Economy, Business And Markets

Housing Recession Revisited

Housing Recession Revisited  Housing Recession Revisited

The recession visiting the housing market is showing no sign of easing despite the best efforts of the government.  The key sector is suffering its worst stagnation in a quarter century due largely to the economic slowdown in recent years.

The Office for Planning and Housing Economy of the Ministry of Roads and Urban Development has released a report sifting through the ills of the property market and the contributing factors. It lists several reasons and tries to explain why the painful recession has persisted for so long.

According to the report, published by the Persian-language economic daily Donyay-e-Eqtesad, the most important reason behind the recession is the entry of unprofessional but powerful players in the property market.

“The banks and other powerful organizations are largely responsible for precipitating the current housing market crisis. Through rent-seeking activities, these organizations have infiltrated the real estate market. Their huge financial clout and connections have disrupted market mechanisms and make healthy competition almost impossible,” the report argues.

According to the study, a good part of the new housing units in 2011-2012 were built by these organizations. A whopping 769,000 homes were built in the two years, while the total number of units constructed between 2006 and 2010, amounted to 600,000.

A majority of these units are luxury apartments or homes over and above 80 square meters that are unaffordable for the lower and middle-income strata, according to the report. “A huge gap between what the builders offered and what the average homebuyer could afford has resulted in the extended recession.”

The research showed that the two key variables indicating the trade cycles of the housing sector have been at their lowest levels in the past two and a half years. The index related to “investment in the construction of new housing units” is negative for two years in a row. The other index related to the “increase in added value of the housing units” plummeted to -2%.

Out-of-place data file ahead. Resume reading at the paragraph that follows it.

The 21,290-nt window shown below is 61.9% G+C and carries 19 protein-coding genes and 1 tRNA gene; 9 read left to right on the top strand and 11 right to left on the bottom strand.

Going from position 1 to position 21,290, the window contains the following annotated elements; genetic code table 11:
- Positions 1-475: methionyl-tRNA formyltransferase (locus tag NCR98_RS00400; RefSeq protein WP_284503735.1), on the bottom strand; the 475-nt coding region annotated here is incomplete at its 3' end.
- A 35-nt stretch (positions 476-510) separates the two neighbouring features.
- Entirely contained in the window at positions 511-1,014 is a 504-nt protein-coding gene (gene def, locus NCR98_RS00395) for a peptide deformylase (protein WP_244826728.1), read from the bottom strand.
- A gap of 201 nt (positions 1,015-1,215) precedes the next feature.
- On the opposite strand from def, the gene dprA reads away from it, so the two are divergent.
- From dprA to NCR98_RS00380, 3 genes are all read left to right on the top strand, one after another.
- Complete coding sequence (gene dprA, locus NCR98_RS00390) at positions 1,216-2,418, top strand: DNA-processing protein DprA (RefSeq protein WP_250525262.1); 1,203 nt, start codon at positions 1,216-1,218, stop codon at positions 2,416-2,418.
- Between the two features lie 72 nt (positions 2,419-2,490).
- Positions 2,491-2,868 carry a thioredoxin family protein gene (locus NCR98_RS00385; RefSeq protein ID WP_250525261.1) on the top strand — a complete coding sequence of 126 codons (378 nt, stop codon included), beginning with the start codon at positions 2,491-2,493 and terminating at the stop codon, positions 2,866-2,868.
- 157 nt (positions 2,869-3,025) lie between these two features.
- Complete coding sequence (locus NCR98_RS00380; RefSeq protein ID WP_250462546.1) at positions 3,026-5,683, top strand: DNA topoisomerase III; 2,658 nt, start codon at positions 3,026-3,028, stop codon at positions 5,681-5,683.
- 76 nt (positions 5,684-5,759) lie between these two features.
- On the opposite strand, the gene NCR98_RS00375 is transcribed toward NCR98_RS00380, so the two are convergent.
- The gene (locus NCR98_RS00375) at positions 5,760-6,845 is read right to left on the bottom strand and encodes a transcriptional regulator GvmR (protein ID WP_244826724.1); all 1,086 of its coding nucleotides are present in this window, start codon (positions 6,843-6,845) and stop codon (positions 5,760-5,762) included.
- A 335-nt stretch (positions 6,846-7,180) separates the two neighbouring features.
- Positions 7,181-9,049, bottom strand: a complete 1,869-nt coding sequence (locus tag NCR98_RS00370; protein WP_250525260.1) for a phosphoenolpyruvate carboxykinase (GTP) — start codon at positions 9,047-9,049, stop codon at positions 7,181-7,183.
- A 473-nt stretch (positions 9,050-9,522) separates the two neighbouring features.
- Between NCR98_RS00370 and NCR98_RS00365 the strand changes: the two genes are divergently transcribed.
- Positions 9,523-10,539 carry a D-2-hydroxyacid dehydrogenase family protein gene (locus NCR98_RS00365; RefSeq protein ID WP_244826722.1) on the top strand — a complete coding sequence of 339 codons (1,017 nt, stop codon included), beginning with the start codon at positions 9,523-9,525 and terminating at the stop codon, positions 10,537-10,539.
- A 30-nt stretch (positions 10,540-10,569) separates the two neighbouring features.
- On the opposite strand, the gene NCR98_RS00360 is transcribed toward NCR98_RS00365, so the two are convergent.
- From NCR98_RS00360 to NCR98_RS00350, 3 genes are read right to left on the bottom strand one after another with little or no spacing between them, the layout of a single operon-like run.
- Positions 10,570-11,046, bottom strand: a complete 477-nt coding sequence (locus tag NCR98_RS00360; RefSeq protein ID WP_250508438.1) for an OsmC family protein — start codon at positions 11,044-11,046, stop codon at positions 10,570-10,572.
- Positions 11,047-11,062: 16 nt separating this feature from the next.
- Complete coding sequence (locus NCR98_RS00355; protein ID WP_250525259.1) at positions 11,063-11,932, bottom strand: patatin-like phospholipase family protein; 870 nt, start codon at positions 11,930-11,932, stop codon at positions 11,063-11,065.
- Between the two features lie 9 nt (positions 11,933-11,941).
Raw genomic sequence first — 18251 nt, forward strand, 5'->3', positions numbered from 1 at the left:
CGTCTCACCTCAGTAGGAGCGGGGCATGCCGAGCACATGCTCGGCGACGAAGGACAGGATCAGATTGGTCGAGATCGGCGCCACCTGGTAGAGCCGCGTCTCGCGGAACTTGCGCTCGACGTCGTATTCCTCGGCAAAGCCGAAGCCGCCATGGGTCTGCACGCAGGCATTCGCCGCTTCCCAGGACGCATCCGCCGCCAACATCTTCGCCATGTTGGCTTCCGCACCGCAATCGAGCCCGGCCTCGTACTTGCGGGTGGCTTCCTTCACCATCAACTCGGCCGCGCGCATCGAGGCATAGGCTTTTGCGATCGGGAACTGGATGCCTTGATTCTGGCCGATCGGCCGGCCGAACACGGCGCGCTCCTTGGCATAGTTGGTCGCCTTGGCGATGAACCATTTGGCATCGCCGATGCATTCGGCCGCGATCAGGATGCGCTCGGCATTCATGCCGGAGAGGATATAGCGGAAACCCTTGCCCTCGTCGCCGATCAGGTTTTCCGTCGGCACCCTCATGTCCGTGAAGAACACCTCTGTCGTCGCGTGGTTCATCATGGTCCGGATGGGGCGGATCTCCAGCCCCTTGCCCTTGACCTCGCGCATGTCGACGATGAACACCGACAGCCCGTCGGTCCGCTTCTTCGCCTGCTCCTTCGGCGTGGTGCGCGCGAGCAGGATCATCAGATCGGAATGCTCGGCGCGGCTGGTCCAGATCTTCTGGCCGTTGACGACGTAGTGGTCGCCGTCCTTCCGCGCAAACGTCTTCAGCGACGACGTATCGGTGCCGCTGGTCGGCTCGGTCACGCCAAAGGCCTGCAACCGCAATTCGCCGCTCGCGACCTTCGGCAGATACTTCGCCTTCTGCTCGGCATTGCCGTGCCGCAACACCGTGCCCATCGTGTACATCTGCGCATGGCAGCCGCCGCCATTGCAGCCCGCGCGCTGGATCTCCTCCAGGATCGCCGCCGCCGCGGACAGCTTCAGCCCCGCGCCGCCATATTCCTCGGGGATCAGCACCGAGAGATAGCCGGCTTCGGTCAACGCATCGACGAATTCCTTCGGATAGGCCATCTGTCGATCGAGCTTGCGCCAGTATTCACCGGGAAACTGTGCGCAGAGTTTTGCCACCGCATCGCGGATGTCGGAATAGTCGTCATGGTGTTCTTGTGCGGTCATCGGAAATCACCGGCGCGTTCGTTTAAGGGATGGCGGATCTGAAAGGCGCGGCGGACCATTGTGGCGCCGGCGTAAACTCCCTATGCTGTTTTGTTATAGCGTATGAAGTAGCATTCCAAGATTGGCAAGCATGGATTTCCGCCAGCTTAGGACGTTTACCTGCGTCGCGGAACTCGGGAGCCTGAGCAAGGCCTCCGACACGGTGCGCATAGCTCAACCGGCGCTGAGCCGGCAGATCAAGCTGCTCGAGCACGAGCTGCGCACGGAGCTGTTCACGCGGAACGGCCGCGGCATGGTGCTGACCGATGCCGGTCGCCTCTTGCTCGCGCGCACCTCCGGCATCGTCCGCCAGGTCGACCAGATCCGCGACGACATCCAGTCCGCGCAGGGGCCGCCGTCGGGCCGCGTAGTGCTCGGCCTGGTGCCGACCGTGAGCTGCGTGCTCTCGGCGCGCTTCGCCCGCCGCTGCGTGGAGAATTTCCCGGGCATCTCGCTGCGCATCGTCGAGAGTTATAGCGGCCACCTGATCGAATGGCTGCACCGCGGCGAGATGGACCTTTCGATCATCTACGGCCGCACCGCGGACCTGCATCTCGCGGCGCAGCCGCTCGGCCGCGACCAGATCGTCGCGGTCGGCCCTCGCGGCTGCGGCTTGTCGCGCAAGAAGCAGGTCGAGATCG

Another factor behind the recession is “government policies aimed at curbing inflation and liquidity growth” according to the report. Disinflationary policies by the government have dampened investment in real estate, but at the same time “limited the range of price fluctuations of housing units.”

“However, taming inflation and stanching liquidity growth is positive in the long run as it leads to more real prices while transforming housing into a consumer good and not an investment option.”

Official data says inflation now is hovering around 15%, down from the 40% when Hassan Rouhani took office in the summer of 2013.

The third culprit behind the decline in the housing sector is the high interest rates, and more specifically deposit rates.

“Bank deposit rates are at their highest level since 1992. This has hurt investment in the real economy like housing construction,” the report suggests. Also the gap between the inflation rate and interest rates has made banks unwilling to offer “cheap, long-term mortgages.”

CBI’s Money and Credit Council voted to bring down deposit rates by two percentage points in April to 20% to help boost business lending. MCC members have hinted that further cuts are in the pipeline and could be announced soon.

The fourth important factor mentioned in the report has to do with “lack of flexibility in financial and monetary policymaking.”  The report notes that good and timely policymaking in line with the realities of the housing market is usually absent.

Sloth  in raising the housing loan ceiling or the failure to introduce real estate leasing or a secondary mortgage market in the past two years are seen as failures of the government to come up with workable policies in the housing sector.  

The last factor(s) is weak economic growth coupled with the disaster in the international price of oil, deep holes in the government budget and the systemic decline in purchasing power of most Iranians.


At the end the authors offer three proposals to help revive the recession-hit housing sector.

First is pushing for regulations which prohibit non-professional organizations from entering the housing construction market and extra taxes on such organizations to discourage them from entering this sector.

The second proposal urges the government to sustain its anti-inflationary policies and check liquidity growth. “These policies help control the range of housing price fluctuations.”

The third and last proposal calls on the policymakers to be more flexible in setting and revising monetary policies in tandem with changing realities of the housing market to be able to keep pace with one of the most important industries in the country.